The course has a twofold structure. On one side, it will investigate how the development of the Italian culinary tradition and the variety of eating habits mirror the historical and economical changes that occurred in Italian society over the centuries. We will embark on a journey across time, social classes and geographical regions. On the other side, the course will analyze images of food in literary works (from Dante to Futurism) and in Italian films (from Pasolini to Guadagnino), in order to understand how food became an important defining element of “Italianness” and “Italicity” in the common imaginary. While the core of the syllabus centers on Italian culture and society, we will also look at it transnationally. In particular, we will reserve a section of the course to the Italian-American interpretation of Italian cusine, as well as to the business of Italian food on the U.S. market.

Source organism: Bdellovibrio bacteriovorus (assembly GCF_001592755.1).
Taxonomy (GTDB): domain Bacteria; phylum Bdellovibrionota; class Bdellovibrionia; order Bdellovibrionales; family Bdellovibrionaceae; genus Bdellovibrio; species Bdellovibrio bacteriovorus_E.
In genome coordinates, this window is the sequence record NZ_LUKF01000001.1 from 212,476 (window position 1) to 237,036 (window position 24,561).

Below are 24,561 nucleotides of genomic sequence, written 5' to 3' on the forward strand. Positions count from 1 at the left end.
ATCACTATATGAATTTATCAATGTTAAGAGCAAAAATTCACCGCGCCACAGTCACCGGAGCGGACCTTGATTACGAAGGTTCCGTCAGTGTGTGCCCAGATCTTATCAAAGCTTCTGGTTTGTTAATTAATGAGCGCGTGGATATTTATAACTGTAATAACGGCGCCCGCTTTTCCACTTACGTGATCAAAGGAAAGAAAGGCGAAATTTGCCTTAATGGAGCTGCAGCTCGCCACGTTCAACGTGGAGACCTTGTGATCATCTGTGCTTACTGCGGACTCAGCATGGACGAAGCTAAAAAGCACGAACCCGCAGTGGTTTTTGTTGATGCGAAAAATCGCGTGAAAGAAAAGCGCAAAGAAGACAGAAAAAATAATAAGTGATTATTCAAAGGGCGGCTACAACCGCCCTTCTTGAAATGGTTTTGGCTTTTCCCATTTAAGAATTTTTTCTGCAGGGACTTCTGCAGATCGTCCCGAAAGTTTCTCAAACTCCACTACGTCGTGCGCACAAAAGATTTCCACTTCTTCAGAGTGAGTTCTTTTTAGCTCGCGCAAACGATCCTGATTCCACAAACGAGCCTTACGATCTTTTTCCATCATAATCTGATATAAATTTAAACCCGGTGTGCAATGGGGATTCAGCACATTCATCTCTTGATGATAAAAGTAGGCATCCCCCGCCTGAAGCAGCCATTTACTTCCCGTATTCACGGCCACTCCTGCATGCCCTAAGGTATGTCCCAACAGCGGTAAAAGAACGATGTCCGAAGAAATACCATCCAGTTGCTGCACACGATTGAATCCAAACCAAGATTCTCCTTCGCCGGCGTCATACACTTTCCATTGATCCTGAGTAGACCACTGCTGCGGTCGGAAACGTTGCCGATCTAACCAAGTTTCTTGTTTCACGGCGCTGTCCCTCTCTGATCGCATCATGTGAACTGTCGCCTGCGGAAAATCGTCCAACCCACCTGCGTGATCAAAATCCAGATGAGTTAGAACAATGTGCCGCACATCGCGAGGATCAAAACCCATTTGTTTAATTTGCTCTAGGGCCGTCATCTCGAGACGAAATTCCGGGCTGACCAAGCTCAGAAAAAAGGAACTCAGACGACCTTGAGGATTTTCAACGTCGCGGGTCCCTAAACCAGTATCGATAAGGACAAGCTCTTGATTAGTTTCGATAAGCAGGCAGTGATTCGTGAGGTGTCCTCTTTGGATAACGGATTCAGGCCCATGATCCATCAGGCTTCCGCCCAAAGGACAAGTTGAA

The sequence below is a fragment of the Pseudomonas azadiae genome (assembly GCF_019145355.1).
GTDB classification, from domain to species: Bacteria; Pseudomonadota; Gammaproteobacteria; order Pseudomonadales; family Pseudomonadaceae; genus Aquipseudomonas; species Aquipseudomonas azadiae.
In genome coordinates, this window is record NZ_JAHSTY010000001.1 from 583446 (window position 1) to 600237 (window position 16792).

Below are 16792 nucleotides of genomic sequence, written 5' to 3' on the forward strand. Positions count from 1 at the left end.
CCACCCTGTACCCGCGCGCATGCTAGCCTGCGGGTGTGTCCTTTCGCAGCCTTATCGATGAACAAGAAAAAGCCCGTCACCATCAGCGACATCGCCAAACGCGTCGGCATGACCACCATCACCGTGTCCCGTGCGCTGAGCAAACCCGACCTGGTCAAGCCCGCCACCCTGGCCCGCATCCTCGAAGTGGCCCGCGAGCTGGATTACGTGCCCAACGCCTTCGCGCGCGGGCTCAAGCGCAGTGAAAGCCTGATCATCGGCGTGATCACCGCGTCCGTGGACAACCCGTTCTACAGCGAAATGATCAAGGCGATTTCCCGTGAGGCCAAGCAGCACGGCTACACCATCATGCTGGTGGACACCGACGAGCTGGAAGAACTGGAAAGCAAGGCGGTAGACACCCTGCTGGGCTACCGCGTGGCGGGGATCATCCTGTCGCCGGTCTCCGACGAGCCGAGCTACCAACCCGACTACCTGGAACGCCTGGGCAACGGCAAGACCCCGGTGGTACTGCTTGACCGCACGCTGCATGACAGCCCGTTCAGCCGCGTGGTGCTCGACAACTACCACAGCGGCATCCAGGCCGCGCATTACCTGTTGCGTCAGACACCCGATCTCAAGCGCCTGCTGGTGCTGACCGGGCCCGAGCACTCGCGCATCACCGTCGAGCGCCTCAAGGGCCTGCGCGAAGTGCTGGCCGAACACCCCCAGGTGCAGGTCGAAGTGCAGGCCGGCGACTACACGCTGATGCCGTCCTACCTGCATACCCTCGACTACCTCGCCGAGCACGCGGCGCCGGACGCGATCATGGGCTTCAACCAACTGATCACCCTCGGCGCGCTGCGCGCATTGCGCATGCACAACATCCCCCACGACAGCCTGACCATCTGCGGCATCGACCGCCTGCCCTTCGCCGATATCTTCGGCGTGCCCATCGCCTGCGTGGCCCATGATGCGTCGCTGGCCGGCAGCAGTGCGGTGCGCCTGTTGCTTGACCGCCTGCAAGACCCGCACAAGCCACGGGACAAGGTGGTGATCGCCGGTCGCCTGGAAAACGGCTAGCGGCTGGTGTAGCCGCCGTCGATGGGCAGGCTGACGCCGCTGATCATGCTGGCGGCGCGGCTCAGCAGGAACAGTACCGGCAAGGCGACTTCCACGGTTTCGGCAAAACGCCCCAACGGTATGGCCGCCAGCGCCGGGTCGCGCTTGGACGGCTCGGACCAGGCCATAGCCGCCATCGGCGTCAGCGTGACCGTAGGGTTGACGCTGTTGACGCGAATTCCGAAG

Literary texts include, but are not limited to: Dante, Boccaccio, Manzoni, Leopardi, Verga, Marinetti. Films will include: La Ricotta (Pier Paolo Pasolini, 1962); Mid-August Lunch (Gianni Di Gregorio, 2008); La grande bouffe (Marco Ferreri, 1973); Big Night (Campbell Scott and Stanley Tucci, 1996); The Dinner (Ettore Scola, 1998); His Secret Life and Saturn in Opposition (Ferzan Özpetek, 2001 and 2007); I am Love (Luca Guadagnino, 2009).
This course will be taught in English. Materials and writing assignments may be provided in Italian for students interested in pursuing a Major or Minor in Italian Studies.